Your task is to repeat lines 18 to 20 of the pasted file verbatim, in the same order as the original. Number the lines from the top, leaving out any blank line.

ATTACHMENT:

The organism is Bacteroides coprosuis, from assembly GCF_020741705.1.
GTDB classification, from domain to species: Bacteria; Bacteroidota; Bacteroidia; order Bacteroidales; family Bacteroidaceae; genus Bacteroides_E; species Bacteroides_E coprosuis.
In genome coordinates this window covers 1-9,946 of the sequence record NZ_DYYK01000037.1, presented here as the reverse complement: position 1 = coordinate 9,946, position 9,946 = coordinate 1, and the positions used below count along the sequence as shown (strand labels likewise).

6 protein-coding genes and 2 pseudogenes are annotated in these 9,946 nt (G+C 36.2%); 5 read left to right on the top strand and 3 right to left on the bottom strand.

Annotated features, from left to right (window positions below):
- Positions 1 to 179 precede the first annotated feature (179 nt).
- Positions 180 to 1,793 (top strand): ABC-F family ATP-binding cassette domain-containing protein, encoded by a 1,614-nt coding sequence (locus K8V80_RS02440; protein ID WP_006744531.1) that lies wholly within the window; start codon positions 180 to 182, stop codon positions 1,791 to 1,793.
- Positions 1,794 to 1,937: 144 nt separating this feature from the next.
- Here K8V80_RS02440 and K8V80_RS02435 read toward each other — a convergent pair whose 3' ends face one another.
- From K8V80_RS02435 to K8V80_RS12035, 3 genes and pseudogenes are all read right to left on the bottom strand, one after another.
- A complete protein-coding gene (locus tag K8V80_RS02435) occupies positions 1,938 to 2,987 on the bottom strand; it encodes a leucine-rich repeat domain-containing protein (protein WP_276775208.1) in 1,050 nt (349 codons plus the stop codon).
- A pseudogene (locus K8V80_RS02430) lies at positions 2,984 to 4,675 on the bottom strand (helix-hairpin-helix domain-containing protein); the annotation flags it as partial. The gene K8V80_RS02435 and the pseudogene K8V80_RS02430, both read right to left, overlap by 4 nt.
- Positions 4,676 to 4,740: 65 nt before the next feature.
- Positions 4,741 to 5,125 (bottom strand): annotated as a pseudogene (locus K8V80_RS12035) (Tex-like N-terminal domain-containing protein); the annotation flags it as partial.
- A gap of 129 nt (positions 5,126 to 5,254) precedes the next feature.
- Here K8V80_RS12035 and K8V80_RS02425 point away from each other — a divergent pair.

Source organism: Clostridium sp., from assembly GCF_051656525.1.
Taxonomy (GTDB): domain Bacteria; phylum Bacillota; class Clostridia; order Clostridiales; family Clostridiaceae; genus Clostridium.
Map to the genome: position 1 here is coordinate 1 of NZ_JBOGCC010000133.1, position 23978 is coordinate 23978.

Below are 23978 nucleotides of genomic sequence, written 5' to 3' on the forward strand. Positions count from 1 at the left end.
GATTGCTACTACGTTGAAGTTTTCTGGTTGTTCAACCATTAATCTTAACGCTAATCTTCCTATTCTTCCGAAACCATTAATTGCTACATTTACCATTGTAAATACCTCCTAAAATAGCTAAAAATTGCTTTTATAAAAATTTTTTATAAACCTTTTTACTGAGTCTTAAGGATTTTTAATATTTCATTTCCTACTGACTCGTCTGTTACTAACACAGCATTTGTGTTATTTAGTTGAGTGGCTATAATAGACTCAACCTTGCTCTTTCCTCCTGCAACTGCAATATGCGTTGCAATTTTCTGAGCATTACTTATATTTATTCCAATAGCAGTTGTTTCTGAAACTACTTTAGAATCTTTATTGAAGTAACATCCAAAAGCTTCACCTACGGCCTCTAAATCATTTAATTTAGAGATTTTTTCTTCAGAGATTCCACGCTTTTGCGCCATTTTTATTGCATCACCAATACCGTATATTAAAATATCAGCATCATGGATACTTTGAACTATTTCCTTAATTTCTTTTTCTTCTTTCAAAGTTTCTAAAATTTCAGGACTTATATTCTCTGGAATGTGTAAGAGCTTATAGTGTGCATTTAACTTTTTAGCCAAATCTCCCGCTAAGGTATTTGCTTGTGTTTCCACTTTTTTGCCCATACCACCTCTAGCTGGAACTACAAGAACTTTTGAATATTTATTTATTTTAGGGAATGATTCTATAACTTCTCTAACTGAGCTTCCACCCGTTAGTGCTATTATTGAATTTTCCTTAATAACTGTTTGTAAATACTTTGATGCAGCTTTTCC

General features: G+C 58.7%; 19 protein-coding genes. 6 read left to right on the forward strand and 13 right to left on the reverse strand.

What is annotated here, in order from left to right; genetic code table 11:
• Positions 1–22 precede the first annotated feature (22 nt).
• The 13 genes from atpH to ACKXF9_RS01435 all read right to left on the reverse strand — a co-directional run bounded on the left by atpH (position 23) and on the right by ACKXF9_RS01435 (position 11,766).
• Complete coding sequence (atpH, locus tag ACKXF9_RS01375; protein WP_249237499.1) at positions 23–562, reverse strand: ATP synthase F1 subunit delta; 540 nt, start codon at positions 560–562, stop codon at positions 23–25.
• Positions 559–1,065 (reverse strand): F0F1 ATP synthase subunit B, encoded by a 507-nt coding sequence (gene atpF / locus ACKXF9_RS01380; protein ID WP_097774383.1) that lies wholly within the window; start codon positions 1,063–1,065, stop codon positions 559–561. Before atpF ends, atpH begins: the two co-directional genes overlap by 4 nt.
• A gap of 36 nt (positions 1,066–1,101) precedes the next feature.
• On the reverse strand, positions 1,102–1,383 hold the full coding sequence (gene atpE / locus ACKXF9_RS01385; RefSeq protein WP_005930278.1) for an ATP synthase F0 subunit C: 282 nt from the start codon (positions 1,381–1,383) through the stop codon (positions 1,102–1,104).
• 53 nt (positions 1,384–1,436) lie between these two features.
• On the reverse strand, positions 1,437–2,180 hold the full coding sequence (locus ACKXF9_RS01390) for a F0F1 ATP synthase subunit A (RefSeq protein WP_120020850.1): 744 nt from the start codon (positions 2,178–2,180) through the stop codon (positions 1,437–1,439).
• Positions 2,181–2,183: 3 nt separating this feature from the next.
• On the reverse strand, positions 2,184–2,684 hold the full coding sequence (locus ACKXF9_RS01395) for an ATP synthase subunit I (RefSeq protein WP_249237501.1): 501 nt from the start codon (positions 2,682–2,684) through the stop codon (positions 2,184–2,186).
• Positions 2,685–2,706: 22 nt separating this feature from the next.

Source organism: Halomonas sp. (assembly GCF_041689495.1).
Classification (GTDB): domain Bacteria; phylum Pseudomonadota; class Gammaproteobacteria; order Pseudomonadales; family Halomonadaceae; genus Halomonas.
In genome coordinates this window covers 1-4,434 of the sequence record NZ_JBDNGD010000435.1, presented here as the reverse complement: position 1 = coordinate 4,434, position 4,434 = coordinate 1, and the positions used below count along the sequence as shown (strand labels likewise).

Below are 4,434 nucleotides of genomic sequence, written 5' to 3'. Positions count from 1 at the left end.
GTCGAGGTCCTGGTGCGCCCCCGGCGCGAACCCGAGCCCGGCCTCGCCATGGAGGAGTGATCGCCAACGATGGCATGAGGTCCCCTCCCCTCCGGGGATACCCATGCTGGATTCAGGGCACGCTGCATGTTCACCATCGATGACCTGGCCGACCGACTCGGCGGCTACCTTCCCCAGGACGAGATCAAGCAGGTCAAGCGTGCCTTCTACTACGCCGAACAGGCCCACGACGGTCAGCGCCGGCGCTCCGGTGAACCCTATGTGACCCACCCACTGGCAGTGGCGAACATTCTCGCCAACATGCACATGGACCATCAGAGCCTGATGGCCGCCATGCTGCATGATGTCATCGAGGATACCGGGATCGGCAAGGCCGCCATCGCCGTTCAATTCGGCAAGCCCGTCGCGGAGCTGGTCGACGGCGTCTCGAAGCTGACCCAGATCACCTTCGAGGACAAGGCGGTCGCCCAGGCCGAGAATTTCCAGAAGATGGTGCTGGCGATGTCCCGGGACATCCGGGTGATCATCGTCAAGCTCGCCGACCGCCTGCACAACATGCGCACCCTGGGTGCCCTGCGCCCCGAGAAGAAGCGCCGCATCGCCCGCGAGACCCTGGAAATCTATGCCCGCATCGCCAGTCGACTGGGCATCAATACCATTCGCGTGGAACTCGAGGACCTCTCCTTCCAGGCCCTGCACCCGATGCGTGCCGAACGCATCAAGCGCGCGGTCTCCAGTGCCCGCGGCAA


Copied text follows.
Taxonomy (GTDB): domain Bacteria; phylum Bacillota; class Clostridia; order Clostridiales; family Clostridiaceae; genus Clostridium.
Map to the genome: position 1 here is coordinate 1 of NZ_JBOGCC010000133.1, position 23978 is coordinate 23978.

Below are 23978 nucleotides of genomic sequence, written 5' to 3' on the forward strand. Positions count from 1 at the left end.